myself, that my great and principal end is your happiness. My first
wish (why would not fortune indulge me in it?) was, and pardon me if
I say, still is, to see you every moment the happiest of women; my
second wish is, to hear you are so; but no misery on earth can equal
mine, while I think you owe an uneasy moment to him who is,

in every sense, and to every purpose,
your devoted,

What Sophia said, or did, or thought, upon this letter, how often she
read it, or whether more than once, shall all be left to our reader's
imagination. The answer to it he may perhaps see hereafter, but not at
present: for this reason, among others, that she did not now write
any, and that for several good causes, one of which was this, she had
no paper, pen, nor ink.

In the evening, while Sophia was meditating on the letter she had
received, or on something else, a violent noise from below disturbed
her meditations. This noise was no other than a round bout at
altercation between two persons. One of the combatants, by his voice,
she immediately distinguished to be her father; but she did not so
soon discover the shriller pipes to belong to the organ of her aunt
Western, who was just arrived in town, where having, by means of one
of her servants, who stopt at the Hercules Pillars, learned where her
brother lodged, she drove directly to his lodgings.

We shall therefore take our leave at present of Sophia, and, with our
usual good-breeding, attend her ladyship.

Chapter iv.

In which Sophia is delivered from her confinement.

The squire and the parson (for the landlord was now otherwise engaged)
were smoaking their pipes together, when the arrival of the lady was
first signified. The squire no sooner heard her name, than he
immediately ran down to usher her upstairs; for he was a great
observer of such ceremonials, especially to his sister, of whom he
stood more in awe than of any other human creature, though he never
would own this, nor did he perhaps know it himself.

Mrs Western, on her arrival in the dining-room, having flung herself
into a chair, began thus to harangue: "Well, surely, no one ever had
such an intolerable journey. I think the roads, since so many turnpike
acts, are grown worse than ever. La, brother, how could you get into
this odious place? no person of condition, I dare swear, ever set foot
here before." "I don't know," cries the squire, "I think they do well
enough; it was landlord recommended them. I thought, as he knew most
of the quality, he could best shew me where to get among um." "Well,
and where's my niece?" says the lady; "have you been to wait upon Lady
Bellaston yet?" "Ay, ay," cries the squire, "your niece is safe
enough; she is upstairs in chamber." "How!" answered the lady, "is my
niece in this house, and does she not know of my being here?" "No,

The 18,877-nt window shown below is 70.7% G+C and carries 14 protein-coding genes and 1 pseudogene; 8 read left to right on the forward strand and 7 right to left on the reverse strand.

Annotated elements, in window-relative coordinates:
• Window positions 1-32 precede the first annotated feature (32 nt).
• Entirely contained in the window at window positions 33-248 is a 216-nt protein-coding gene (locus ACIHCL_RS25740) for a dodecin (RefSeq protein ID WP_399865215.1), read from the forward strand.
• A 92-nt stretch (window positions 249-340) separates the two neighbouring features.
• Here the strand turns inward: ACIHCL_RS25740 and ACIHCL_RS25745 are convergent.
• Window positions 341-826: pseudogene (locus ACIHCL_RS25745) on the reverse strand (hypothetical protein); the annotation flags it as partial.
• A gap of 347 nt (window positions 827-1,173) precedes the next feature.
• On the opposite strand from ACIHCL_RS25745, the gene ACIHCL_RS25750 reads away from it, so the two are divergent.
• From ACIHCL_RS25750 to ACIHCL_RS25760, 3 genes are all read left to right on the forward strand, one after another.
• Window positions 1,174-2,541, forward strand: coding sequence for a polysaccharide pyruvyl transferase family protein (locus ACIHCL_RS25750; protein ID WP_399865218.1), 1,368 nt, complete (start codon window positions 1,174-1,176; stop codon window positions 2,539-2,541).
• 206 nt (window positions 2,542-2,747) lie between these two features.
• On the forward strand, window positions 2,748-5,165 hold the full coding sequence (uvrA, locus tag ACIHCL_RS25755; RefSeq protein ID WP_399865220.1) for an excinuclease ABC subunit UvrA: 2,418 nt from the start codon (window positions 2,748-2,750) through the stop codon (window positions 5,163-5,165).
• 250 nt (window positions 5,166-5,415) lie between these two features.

nobody can well get to her," says the squire, "for she is under lock
and key. I have her safe; I vetched her from my lady cousin the first
night I came to town, and I have taken care o' her ever since; she is
as secure as a fox in a bag, I promise you." "Good heaven!" returned
Mrs Western, "what do I hear? I thought what a fine piece of work
would be the consequence of my consent to your coming to town
yourself; nay, it was indeed your own headstrong will, nor can I
charge myself with having ever consented to it. Did not you promise
me, brother, that you would take none of these headstrong measures?
Was it not by these headstrong measures that you forced my niece to
run away from you in the country? Have you a mind to oblige her to
take such another step?" "Z--ds and the devil!" cries the squire,
dashing his pipe on the ground; "did ever mortal hear the like? when I
expected you would have commended me for all I have done, to be fallen
upon in this manner!" "How, brother!" said the lady, "have I ever
given you the least reason to imagine I should commend you for locking
up your daughter? Have I not often told you that women in a free
country are not to be treated with such arbitrary power? We are as
free as the men, and I heartily wish I could not say we deserve that
freedom better. If you expect I should stay a moment longer in this
wretched house, or that I should ever own you again as my relation, or
that I should ever trouble myself again with the affairs of your
family, I insist upon it that my niece be set at liberty this
instant." This she spoke with so commanding an air, standing with her
back to the fire, with one hand behind her, and a pinch of snuff in
the other, that I question whether Thalestris, at the head of her
Amazons, ever made a more tremendous figure. It is no wonder,
therefore, that the poor squire was not proof against the awe which
she inspired. "There," he cried, throwing down the key, "there it is,
do whatever you please. I intended only to have kept her up till
Blifil came to town, which can't be long; and now if any harm happens
in the mean time, remember who is to be blamed for it."

"I will answer it with my life," cried Mrs Western, "but I shall not
intermeddle at all, unless upon one condition, and that is, that you
will commit the whole entirely to my care, without taking any one
measure yourself, unless I shall eventually appoint you to act. If you
ratify these preliminaries, brother, I yet will endeavour to preserve
the honour of your family; if not, I shall continue in a neutral

"I pray you, good sir," said the parson, "permit yourself this once to
be admonished by her ladyship: peradventure, by communing with young
Madam Sophia, she will effect more than you have been able to
perpetrate by more rigorous measures."